Seagulls like to accompany polar bears on hunting. Photo: Nikolai Gernet

Russian scientists were the first in the world to evaluate the parameters of the population health of a rare species of birds – the white gull, the results of the work done especially for the Day of Birds, which is celebrated on April 1, were shared by employees of the Arctic and Antarctic Research Institute.

The white gull (Pagophila eburnea) is a rare and small species of seabirds listed in the Red Books throughout its range. It is endemic to the Arctic and on average the northernmost of all birds. Its breeding area is located in high latitudes — from the Canadian Arctic Archipelago, Eastern Greenland, Svalbard to the islands of the Kara Sea and the Northern Land. Most of the range of the species correlates with the Arctic zone of Russia in the region of the Kara and Barents Seas.

Climate change, the associated reduction of sea ice, especially pronounced in the last 30 years, environmental pollution and rapid industrial development of the shelf are the main threats to the populations of the white gull. In Russia in the 2000s, the number of these birds was considered relatively stable, but now, due to the ongoing rapid warming of the Arctic, the Russian population of the white gull has also begun to decline.

Scientists of the Arctic and Antarctic Research Institute conducted monitoring and comprehensive studies of the Russian white gull population (its abundance, fertility, food supply, health status) during the field seasons of 2020 and 2022. Stationary work was carried out on the island of Vize in the north of the Kara Sea. A platform was laid here for the study of the white gull and other seabirds.

Currently, research is being conducted using the most modern technologies. So, scientists track the movements of birds using GPS trackers. We have already managed to collect unique data on the so-called forage dispersals of birds. It turned out that in search of prey in the arctic waters, gulls can move several tens of kilometers away from their colony.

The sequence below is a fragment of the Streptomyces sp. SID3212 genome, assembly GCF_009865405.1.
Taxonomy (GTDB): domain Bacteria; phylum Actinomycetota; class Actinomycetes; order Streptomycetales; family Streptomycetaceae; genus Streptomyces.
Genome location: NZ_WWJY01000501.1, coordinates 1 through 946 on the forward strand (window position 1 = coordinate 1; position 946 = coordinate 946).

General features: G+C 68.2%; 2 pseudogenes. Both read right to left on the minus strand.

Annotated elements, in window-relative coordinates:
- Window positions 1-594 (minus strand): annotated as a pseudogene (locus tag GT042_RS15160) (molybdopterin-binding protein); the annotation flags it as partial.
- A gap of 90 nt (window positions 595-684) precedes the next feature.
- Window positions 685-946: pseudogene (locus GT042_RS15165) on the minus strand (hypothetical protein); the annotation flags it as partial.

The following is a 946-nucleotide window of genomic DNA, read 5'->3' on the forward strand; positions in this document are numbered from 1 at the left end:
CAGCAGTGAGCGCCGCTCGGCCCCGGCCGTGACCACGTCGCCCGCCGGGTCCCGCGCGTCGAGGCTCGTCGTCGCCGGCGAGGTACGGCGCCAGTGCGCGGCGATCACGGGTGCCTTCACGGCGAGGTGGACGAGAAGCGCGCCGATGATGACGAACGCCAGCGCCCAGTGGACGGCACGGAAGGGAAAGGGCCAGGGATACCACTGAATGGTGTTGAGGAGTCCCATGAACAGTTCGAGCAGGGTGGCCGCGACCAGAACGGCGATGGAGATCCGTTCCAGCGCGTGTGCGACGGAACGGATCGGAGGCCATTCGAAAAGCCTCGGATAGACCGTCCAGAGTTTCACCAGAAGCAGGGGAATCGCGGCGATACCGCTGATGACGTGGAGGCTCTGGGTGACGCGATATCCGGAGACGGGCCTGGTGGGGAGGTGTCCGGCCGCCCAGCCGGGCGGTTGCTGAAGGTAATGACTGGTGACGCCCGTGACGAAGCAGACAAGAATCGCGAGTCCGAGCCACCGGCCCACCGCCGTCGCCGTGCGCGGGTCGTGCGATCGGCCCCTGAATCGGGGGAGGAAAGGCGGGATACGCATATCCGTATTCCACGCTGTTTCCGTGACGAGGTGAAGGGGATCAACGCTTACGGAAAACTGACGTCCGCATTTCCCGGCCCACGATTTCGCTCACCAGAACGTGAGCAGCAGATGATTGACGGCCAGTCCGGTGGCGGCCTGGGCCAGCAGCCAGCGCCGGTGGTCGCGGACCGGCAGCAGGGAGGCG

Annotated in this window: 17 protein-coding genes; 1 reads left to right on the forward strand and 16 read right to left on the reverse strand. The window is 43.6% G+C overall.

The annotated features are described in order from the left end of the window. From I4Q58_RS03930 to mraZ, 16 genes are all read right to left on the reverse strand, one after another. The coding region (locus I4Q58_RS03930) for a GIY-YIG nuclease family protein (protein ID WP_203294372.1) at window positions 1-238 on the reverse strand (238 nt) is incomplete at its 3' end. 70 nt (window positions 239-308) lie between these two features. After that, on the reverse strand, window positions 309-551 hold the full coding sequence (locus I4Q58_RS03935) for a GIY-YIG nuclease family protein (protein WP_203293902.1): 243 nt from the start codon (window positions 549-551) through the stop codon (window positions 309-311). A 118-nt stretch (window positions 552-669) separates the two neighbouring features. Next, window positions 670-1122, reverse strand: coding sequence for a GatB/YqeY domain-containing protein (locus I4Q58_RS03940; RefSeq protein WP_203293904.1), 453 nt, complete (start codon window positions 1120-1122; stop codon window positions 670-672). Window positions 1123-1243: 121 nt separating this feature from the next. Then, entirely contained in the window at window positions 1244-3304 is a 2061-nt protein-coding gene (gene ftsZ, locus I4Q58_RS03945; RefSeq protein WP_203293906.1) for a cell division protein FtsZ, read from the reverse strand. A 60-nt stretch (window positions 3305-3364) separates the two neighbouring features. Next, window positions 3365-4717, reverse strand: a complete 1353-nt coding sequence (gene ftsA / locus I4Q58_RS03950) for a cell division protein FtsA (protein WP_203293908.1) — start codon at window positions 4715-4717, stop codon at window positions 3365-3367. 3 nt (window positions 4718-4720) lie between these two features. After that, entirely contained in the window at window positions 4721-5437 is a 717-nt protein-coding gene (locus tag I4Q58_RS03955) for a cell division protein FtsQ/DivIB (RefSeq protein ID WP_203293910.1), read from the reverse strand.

According to experts from the Arctic and Antarctic Research Institute, ice conditions for nesting white gulls in 2022 were much better than in 2020. Last season, on the island of Wiese, some pairs of seagulls laid three eggs. This also indicates good feeding conditions. However, the breeding of offspring was not calm.

— Last season, the beginning of the nesting of white gulls on the island of Wiese was quite successful. There were a lot of birds in the colonies, there were two or three eggs in the clutches, which is a very good indicator for white gulls. But then trouble came: first, a bear came to the colony, ravaging more than half of the nests. Noticeable damage to the offspring was caused by loose dogs. Also, many chicks died as a result of internecine strife — with too dense nesting in the anthropogenic landscape, the aggression of the gulls greatly increased, which led to a significant death of the chicks. Nevertheless, by the end of August, the first white gulls with black markings on the wings and tail appeared in the air — young birds rose to the wing, — said Maria Gavrilo, a leading researcher at the Arctic Shelf laboratory of the Arctic and Antarctic Research Institute.

For comparison, in 2020, in the very core of the area in the Kara Sea, at the same time, completely unsuccessful nesting was noted for the first time in four largest colonies of the white gull. Not a single chick has hatched all season! According to scientists, the reason was the shortage of forage resources at the beginning of the breeding season, which arose due to the unavailability of suitable food production sites. In general, in six colonies under observation for the last 15 years, the total number of gulls in the 2020 season has become minimal.

The analysis of the chicks’ nutrition revealed the limitations of their diet. Most of the food was made up of small young northern fish — saiki (Boreogadus saida). Moreover, the gulls could only extract them if there was ice in the sea around the colony. Such conditions were observed only in 2022. In 2020, after opening the solder and clearing the water area around the island of ice, all the gulls abandoned their nests and left the colony. At the same time, the moevki nesting in the neighborhood successfully bred offspring in both seasons, since they were able to extract saika both among the ice and in open water.

Studies have yielded other, no less interesting results.

— For the first time in world scientific practice, we analyzed blood samples and anomalies in the cell nucleus of the erythrocytes of white gulls. The data obtained showed that females of this species experience a much greater stress load than males. We still have to figure out what this is connected with,” Maria Gavrilo noted.

Now scientists continue the desk processing of the collected samples and information. This study will significantly supplement the knowledge about the biology of the white gull and will allow us to develop a program of measures to preserve the population of a rare species.